Compensation is awarded for death and disability resulting from personal injury received or disease contracted in the Military or Naval Service on or after April 6, 1917, and before July 2, 1921, or for an aggravation or recurrence of a pre-existing disability during, or as a result of, such service. The amounts payable to disabled veterans or dependents of deceased veterans vary in accordance with the degree of the disability and the number of dependents. For temporary total disability the amount payable is $80 per month, with certain additional allowances for dependents. For a temporary disability, less than total, the monthly payment is a percentage of the above payment equal to the degree of the reduction in earning capacity resulting from the disability, but no compensation is payable for a reduction in earning capacity of less than 10 per centum. If the disability is rated as permanent and total, the rate of compensation is $100 per month: Provided, however, that the permanent loss of the use of both feet or both hands, or of both eyes, or of one foot and one hand, or of one foot and one eye, or of one hand and one eye, or of the loss of the hearing of both ears, or becoming permanently helpless or permanently bedridden, shall be deemed to be permanent total disability. It is further provided that compensation for the loss of the use of both eyes shall be $150 per month, and that compensation for the loss of the use of both eyes and one or more limbs shall be $200 per month, and for double permanent disability the rate of compensation is $200 per month. If the disability is rated as partial and permanent, the compensation, during such rating, is a percentage of the compensation for permanent total disability equal to the degree of reduction in earning capacity resulting from the disability, but no compensation is payable for a reduction in earning capacity of less than 10 per centum. Provision is made for a nurse or attendant for those so helpless as to be in need for such, and an amount not exceeding $40 per month is allowed therefor. Payment of burial expenses, not exceeding $100, for those who died in service after April 6, 1917, and those who died after discharge, and who did not leave sufficient assets to meet such expenses, is authorized.

The total number of compensation claims received to May 1, 1925, was 995,585. Of the total number adjudicated there have resulted 484.020 awards for death and disability, of which 205,189 disability awards and 63,118 death awards were active on May 1, 1925. Current monthly payments for compensation approximate $10,500,000. In addition to the original adjudication, each case receiving a temporary award requires frequent additional adjudications, while cases receiving permanent ratings are readjudicated whenever the necessity arises. Disallowed claims may be reopened at any time by the submission of additional evidence. The flexibility of procedure for securing readjudication of claims on appeal, or through submission of additional evidence, has enabled many veterans to obtain additional compensation to which they were entitled. 5. Medical and Hospital Care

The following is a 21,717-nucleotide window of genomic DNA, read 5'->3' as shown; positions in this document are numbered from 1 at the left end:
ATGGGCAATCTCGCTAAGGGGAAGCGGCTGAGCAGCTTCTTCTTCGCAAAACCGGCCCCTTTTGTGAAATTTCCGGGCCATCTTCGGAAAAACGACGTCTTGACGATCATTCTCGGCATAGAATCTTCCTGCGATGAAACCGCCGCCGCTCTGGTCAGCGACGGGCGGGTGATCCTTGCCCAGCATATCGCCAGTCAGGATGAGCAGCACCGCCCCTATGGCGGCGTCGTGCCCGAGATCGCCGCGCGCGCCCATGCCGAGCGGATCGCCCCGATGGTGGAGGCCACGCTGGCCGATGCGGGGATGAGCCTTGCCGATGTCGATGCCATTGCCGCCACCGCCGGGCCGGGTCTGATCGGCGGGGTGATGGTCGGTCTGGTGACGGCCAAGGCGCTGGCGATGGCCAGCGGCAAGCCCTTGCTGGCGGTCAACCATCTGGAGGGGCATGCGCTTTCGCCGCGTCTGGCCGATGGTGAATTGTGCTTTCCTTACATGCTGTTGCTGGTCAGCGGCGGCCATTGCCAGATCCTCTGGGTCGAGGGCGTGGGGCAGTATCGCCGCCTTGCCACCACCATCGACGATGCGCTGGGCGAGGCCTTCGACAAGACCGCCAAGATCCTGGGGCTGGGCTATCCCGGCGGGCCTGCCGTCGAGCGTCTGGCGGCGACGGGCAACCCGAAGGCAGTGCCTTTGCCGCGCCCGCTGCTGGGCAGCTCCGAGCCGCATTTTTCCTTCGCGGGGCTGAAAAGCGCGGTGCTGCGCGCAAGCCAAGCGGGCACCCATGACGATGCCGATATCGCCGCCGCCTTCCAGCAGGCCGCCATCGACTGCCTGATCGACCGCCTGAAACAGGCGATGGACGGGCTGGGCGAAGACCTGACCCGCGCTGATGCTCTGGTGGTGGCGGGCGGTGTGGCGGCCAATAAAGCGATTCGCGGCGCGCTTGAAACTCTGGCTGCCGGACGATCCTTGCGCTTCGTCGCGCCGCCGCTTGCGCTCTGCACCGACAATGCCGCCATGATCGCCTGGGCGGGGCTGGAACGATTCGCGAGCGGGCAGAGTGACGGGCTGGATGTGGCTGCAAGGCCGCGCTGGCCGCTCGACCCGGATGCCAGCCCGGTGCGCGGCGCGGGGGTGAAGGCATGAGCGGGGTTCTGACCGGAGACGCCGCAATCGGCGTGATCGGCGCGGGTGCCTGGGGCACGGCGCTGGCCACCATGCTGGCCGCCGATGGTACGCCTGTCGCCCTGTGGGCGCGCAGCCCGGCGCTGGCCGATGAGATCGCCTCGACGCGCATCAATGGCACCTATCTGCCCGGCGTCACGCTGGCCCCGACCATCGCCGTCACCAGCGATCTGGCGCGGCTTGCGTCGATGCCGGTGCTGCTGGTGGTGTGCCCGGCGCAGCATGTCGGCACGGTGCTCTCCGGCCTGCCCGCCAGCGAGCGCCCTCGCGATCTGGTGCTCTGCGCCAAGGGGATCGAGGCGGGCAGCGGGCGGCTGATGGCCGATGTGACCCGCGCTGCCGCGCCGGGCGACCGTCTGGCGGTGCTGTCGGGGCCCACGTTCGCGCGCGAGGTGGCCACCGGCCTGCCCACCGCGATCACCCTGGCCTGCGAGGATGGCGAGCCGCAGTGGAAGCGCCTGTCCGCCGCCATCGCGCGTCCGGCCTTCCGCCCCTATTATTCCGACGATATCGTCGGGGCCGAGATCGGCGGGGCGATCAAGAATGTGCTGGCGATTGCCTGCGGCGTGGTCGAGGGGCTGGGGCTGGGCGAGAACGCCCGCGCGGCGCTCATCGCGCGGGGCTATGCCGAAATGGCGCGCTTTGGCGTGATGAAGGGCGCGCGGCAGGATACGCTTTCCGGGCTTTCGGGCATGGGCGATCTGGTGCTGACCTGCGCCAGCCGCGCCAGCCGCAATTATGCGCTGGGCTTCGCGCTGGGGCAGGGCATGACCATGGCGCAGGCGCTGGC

1 42 Stat. 147.

7 World War Veterans' Act June 7, 1924 (43 Stat. 607), as amended by Act March 4, 1925 (Pub. No. 628, 68th Cong.).

In addition to compensation payments, the disabled person, with any degree of disability resulting from service, is furnished such reasonable governmental . medical, surgical, and hospital service, and such supplies, including wheel chairs, artificial limbs, trusses, and similar appliances, as the Director may determine to be reasonably necessary and useful. All hospital facilities of this bureau are also available for every honorably discharged veteran of the Spanish-American War, the Philippine Insurrection, the Boxer Rebellion, or the World War suffering from neuro-psychiatric or tubercular ailments and diseases, paralysis agitans, encephalitis lethargica, or amoebic dysentery, or the loss of the sight of both eyes, regardless of whether such ailments or diseases are due to military service or otherwise. The Director of the Bureau is further authorized, so far as he shall find that existing government facilities permit, to furnish hospitalization and necessary traveling expenses to veterans of any war, military occupation, or military expedition since 1897, not dishonorably discharged, without regard to the nature or origin of their disabilities; preference being given to those unable to pay such expenses.

On May 1, 1925, there had been 292,020 admissions to hospitals, of which there were 91 under government operation, with a bed capacity of 29,689, 50 of these hospitals, with bed capacity of 19,959, being under the bureau. Other hospitals utilized in whole or part for the treatment of beneficiaries of the bureau are under the jurisdiction of the War and Navy Departments, the United States Public Health Service, and the National Home for Disabled Volunteer Soldiers. On May 1, 1925, 29,113 patients were being hospitalized at government expense. From May 1, 1924, to April 30, 1925, 1,349,091 treatments and 1,223,196 medical and dental examinations were given outside of hospitals. 6. Vocational Rehabilitation

Every veteran who served in the military or naval forces at any time from April 6, 1917, to July 2, 1921, who has resigned, or who has been discharged or furloughed therefrom, having a disability, incurred or aggravated in such service, not the result of his own willful misconduct, who, in the opinion of the Director, is in need of vocational rehabilitation to overcome the handicap of his disability, is furnished a suitable course of vocational training, if feasible. Every person electing to follow a course of vocational training is paid such sum as in the judgment of the Director is necessary for his maintenance and support, and the support of persons dependent upon him, while following same; but no single